I'm studying the RBENV codebase, and I see that on line 116 of the rbenv-init file, a function is created which contains a switch statement. My hypothesis is that we check whether the value of the command variable is one of the members of the array of values in the commands (plural) variable. If it is, we execute branch 1 of the switch statement. Otherwise, we execute branch 2.

I wanted to write a simple script to test my hypothesis, so I wrote the following:

#!/usr/bin/env fish

set command "foo"

switch $command
case ${argv[*]} 
  echo "command in args"
case "*" 
  echo "command not found"

However, when I run this script, I get the following error:

$ ./foo bar baz

./foo (line 6): ${ is not a valid variable in fish.
case ${argv[*]} 
warning: Error while reading file ./foo

I was expecting argv to evaluate to an array containing bar and baz, since those are the two args I provide to the script. My syntax matches that of line 117 in the source code (i.e. case ${commands[*]}).

The shell I'm executing the script in is zsh v5.8.1, however my shebang specifically references the 'fish' shell so I'd think my shell wouldn't matter. I have fish v3.5.1 installed, fwiw.

  • Pay attention to backslashes in there. Notice how some of the $ are prefixed with one, and then make it to the fish code and some aren't which means they're expanded (by bash) before making it to the fish code. Sep 10, 2022 at 21:19

1 Answer 1


The bash code in there is:

commands=(`rbenv-commands --sh`)

That's split+glob applied to the output of rbenv-commands --sh and the resulting words assigned to elements of the $commands bash array

case "$shell" in
fish )
  cat <<EOS
function rbenv
  set command \$argv[1]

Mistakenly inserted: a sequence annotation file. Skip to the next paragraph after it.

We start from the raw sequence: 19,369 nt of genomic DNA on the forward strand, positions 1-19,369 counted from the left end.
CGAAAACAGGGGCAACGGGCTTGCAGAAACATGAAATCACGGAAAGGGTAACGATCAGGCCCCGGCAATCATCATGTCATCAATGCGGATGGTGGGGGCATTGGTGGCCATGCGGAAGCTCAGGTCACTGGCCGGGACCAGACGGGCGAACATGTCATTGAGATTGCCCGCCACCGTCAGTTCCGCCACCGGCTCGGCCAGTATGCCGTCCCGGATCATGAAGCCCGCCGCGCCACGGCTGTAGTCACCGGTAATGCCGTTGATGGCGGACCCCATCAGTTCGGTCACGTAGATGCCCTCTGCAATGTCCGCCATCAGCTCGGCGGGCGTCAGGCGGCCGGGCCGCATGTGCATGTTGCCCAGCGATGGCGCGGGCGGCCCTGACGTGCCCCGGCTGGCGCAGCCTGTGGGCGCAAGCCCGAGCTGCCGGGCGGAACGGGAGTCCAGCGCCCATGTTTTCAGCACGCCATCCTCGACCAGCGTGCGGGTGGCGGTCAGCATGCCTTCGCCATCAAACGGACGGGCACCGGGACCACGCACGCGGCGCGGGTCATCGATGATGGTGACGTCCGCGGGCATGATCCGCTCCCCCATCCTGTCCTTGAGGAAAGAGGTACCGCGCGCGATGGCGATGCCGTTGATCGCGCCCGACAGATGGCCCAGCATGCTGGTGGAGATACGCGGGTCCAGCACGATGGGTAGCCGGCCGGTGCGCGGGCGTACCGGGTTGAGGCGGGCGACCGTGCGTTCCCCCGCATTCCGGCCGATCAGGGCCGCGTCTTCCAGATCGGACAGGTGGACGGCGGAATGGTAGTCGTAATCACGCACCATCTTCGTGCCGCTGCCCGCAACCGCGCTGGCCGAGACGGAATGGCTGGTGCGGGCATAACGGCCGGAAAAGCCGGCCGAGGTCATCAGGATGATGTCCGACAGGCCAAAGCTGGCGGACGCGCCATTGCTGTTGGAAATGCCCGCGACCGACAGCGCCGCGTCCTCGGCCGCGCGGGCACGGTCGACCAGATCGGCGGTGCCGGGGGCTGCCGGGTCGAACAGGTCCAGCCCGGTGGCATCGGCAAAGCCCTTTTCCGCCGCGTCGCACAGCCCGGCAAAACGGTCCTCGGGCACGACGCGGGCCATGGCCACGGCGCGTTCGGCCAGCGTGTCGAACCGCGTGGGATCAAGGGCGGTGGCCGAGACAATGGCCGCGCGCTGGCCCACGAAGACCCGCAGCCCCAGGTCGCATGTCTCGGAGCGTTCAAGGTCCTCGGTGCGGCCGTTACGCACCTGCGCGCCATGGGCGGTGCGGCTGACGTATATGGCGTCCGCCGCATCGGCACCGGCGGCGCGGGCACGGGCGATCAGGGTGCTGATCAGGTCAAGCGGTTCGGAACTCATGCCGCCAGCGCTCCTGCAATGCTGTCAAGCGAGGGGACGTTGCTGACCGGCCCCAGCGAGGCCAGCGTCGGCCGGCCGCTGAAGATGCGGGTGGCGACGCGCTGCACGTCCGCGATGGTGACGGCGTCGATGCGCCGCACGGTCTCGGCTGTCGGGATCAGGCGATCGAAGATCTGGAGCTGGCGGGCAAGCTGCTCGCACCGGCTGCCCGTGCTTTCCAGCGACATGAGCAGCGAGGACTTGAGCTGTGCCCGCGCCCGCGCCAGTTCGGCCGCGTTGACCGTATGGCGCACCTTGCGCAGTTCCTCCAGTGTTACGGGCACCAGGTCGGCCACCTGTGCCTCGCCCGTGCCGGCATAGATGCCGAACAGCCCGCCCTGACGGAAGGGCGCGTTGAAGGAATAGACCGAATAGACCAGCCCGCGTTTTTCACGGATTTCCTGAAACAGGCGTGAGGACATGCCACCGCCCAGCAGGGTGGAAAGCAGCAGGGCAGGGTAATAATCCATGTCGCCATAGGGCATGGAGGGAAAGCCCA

set -e argv[1]
  switch "\$command"
  case ${commands[*]}
    rbenv "sh-\$command" \$argv|source
  case '*'
    command rbenv "\$command" \$argv

cat << EOS... outputs some fish code, but as that EOS is not quoted, expansions (by bash) are still performed. Except when there's a backslash in front, $param is expanded by bash. You'll notice that most $s are prefixed with a \, but not ${commands[*]} (which anyway is Korn shell syntax, not fish syntax). That's expanded by bash to the elements of the $commands array joined with the first character of $IFS (space by default).

So the fish code that that cat command produces is rather like:

function rbenv
  set command $argv[1]
  set -e argv[1]
  switch "$command"
  case elements of the commands bash array
    rbenv "sh-$command" $argv|source
  case '*'
    command rbenv "$command" $argv

To check whether a string is among a list, you'd use fish's contains buitin:

set list foo bar baz
set string foo
if contains -- $string $list
  echo $string is in the list

(like zsh's if (( $list[(Ie)$string] )) or for non-empty lists if [[ $string = (${(~j[|])list}) ]])

You can also do:

switch $string
  case $list
    echo $string matches at least one of the patterns in the list

(which is not the same unless none of the elements of the list contain * or ? characters)

(that's more like zsh's [[ $string = (${(j[|])~list}) ]] (for non-empty lists)).

There's also:

if string match -q -- $pattern $list > /dev/null
  echo at least one of the elements of the list matches $pattern

(like zsh's if (( $list[(I)$pattern] ))).

  • 1
    In retrospect, I think my confusion was in mentally juggling the bash parameter expansion with fish syntax. This made it hard for me to tell which was which in this script. Thanks for the help! Sep 10, 2022 at 21:57
  • Also, I just read who you are. Thank you for your service with the "Shell Shock" exploit! Sep 11, 2022 at 2:34
  • Using a case with multiple words will also check if the switch argument is in that list. case foo bar baz is also true for foo, bar and baz. So this does in fact check for known commands.
    – faho
    Sep 11, 2022 at 6:55
  • @faho, d'oh you're right, the IFS='|' is for another section of the code there, my bad. I'll fix that. Sep 11, 2022 at 6:57

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